After It Happens
"May the vacuum be with you..." ~Nassim Haramein
After it happens, everything is just the same, but weightless. Absolutely weightless. Whatever exists as form, matter or content no longer has any substance: one sees it simply flower from the heart of the void.
The vacuum is a cornucopia. This is as true in modern physics as in ancient mysticism. Whatever happens, whatever appears, is revelation - whether it's a heavenly sunset over the sea, or an abandoned lot filled with rusty chassis and a lonely dandelion. Even a dog turd on the sidewalk is a revelation of Supreme Beauty.
After it happens, whatever arises in the field of perception is all the more poignant because so ordinary. When all is commonplace, all is miraculous. There is no need for judgment or comparison. Emptiness is the true democracy.
Seeing the bounty of the infinite overflow from the glance of the waitress in an all-night diner, is no less meaningful than gazing at angels with harps on a golden stairway to heaven. How utterly liberated we are from the need to photo-shop our reality, when there is nothing "better" or "worse" or more "holy." Whatever happens is the Last Judgment. Wherever we are, we have returned to the Garden.
Bliss is not happiness, for then "it" would be something. Bliss is it-less freedom. Liberation is not an attainment, but an abysmal and unconditional loss.
This is the real meaning of the Cross in Christian mysticism. The absolute devastation of Jesus' death is the portal to his resurrection. The two poles of the paradox must not be divided into chronological "events." Descent into the tomb is simultaneous with resurrection on Easter morning, just as the seed of the prolific banyan tree is utterly hollow.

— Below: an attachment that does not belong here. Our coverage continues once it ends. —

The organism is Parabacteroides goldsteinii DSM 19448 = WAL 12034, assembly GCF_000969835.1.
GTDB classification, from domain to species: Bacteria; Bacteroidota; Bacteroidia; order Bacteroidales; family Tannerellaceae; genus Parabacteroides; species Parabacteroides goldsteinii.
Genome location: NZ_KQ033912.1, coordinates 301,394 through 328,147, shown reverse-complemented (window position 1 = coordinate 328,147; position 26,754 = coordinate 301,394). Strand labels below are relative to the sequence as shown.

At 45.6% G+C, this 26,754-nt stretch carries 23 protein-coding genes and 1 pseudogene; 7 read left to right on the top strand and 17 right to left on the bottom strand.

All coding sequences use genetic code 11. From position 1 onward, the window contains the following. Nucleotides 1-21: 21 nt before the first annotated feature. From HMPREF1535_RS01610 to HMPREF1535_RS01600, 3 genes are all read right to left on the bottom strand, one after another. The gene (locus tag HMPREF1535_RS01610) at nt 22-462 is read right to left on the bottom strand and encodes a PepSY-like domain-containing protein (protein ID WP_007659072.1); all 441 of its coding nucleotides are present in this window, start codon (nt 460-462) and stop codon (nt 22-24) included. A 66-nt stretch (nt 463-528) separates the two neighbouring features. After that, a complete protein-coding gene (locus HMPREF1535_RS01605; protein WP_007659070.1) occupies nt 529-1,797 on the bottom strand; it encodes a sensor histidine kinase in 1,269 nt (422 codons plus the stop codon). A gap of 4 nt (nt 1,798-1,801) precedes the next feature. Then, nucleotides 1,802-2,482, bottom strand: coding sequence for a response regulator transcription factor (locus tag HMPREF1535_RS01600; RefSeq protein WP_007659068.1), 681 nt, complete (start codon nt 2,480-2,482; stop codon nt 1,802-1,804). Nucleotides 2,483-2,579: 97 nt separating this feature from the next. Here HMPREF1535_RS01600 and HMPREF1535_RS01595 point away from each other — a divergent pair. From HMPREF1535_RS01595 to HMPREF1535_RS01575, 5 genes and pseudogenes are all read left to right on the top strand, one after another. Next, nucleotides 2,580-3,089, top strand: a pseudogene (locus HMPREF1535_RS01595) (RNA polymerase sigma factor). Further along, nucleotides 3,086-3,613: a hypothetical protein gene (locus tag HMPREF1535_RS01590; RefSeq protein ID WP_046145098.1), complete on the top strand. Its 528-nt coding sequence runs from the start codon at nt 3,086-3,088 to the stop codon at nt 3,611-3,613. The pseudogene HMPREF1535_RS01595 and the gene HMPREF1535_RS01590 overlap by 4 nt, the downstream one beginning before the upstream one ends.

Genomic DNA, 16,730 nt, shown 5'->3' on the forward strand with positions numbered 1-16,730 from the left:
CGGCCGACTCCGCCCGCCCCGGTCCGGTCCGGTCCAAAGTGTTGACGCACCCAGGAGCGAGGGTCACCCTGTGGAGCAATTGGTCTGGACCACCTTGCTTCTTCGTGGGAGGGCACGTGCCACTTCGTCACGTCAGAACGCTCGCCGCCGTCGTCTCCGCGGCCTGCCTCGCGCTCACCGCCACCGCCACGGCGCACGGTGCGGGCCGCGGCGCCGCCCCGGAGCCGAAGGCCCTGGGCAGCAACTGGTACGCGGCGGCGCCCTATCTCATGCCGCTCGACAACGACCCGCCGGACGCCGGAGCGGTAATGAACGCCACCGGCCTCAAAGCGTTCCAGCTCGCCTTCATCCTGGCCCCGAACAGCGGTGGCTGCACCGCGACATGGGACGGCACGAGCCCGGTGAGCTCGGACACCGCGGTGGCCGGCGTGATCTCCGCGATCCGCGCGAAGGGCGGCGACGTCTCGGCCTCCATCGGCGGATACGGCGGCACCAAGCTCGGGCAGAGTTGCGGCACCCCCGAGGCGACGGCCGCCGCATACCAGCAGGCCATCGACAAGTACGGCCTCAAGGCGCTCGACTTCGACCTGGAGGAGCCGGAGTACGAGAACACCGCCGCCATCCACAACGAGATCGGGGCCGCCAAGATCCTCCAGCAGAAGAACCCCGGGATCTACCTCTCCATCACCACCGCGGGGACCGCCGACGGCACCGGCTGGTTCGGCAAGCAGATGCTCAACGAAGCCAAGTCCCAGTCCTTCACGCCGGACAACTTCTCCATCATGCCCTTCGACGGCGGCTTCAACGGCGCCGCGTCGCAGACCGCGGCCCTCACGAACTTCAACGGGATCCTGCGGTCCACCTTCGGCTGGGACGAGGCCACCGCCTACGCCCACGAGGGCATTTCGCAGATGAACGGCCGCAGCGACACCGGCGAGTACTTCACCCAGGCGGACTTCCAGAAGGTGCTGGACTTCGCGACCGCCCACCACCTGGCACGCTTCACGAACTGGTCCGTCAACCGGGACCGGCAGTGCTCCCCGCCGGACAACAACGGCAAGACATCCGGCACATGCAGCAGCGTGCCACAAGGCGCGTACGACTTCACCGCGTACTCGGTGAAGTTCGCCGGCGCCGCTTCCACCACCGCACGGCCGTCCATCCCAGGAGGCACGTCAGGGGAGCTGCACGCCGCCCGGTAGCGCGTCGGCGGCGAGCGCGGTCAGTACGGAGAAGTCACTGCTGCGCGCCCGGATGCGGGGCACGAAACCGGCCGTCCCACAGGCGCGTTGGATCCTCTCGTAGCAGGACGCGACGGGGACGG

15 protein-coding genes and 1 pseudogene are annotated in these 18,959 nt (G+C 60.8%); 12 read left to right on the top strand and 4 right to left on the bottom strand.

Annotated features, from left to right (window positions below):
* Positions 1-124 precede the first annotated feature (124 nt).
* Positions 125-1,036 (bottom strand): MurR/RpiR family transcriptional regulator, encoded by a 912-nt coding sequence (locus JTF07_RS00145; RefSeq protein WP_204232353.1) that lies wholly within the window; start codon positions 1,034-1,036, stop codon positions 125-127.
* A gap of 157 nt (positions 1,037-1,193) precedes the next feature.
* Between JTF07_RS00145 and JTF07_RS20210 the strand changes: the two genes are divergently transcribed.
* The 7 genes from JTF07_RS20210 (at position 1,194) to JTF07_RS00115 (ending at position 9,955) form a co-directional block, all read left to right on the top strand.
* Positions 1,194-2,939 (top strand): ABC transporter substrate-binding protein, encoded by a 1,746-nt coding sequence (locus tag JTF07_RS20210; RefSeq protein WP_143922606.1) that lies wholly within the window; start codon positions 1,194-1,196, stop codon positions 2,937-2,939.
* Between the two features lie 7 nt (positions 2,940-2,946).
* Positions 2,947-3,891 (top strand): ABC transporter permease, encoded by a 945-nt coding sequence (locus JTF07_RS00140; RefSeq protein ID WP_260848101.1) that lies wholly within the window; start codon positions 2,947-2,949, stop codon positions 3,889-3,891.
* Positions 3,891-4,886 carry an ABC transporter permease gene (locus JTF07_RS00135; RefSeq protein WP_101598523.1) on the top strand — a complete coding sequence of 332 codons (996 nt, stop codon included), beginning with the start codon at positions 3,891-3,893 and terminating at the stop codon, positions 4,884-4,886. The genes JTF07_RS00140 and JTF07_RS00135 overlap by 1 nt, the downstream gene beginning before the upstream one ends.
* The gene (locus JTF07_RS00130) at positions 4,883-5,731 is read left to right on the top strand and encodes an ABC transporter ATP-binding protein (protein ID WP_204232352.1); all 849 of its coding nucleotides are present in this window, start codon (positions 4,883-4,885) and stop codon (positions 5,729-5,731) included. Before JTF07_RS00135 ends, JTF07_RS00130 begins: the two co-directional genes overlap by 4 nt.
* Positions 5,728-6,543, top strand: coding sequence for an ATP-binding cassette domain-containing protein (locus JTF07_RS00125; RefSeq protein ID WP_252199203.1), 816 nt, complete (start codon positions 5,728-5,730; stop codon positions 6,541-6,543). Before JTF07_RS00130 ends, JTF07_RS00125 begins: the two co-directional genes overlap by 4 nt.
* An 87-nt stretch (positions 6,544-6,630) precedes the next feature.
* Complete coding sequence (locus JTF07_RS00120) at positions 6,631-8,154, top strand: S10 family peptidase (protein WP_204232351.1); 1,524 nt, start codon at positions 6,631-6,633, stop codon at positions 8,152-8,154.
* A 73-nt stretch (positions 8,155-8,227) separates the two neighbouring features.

In paradox, opposites are inseparable. From the "i" perspective, liberation is crucifixion: the devastating loss of my story, my achievement, my accumulated resume of merit. My personal history is over. There are no survivors.
Yet simultaneous with this cruci-fiction is the revelation of it-less radiance, an unbounded space that refuses to be informed by anything. The loss of "me" is the blossoming of eternity. What remains is lightness of heart without a center.
Some wish to cling to the notion that "i" get to keep a little mask, a thin veil to wear in times of crisis: like an insurance policy in case of a catastrophe. This is only a fantasy, another construct of the mind that must be crucified. For liberation is catastrophe. Without catastrophe there is no liberation. Even the thinnest veil must dissolve. Even the subtlest layer of "me" is a mirage.
This catastrophe is represented by the death of Jesus. He cries, "Father, father, why have you forsaken me," to express the liberating depths of his loss. As the deepest veil of "me" dissolves, so does the divine "Other" reflected by that "me" in the mirror of duality. Liberation is the death of me and my God, yet the birth of eternal radiance.
Throughout Christian history, the ignorant have murdered this paradox, either by portraying the cruci-fiction and liberation of the "me" as joyful sweetness, or by portraying it as neurotic self-destruction. In fact, there is no taste of "sweet" and "joyful," because there is no one left to taste it. And there is no suffering, because there is no one left to suffer. Radiance is not even an experience, because there is no experiencer. If you knock on this, it will never open, because there is no door.
In the Cross is a hollow and empty point where opposites converge: the hub of Laotzu's wagon wheel; the Buddhist enzo, or "empty circle"; the vacuum of quantum physics. Yet all of creation resonates out of that vacuum. Emptiness is vibrant with the fullness of life, bombarding nobody from all directions with love.
True mystics refuse to murder the paradox.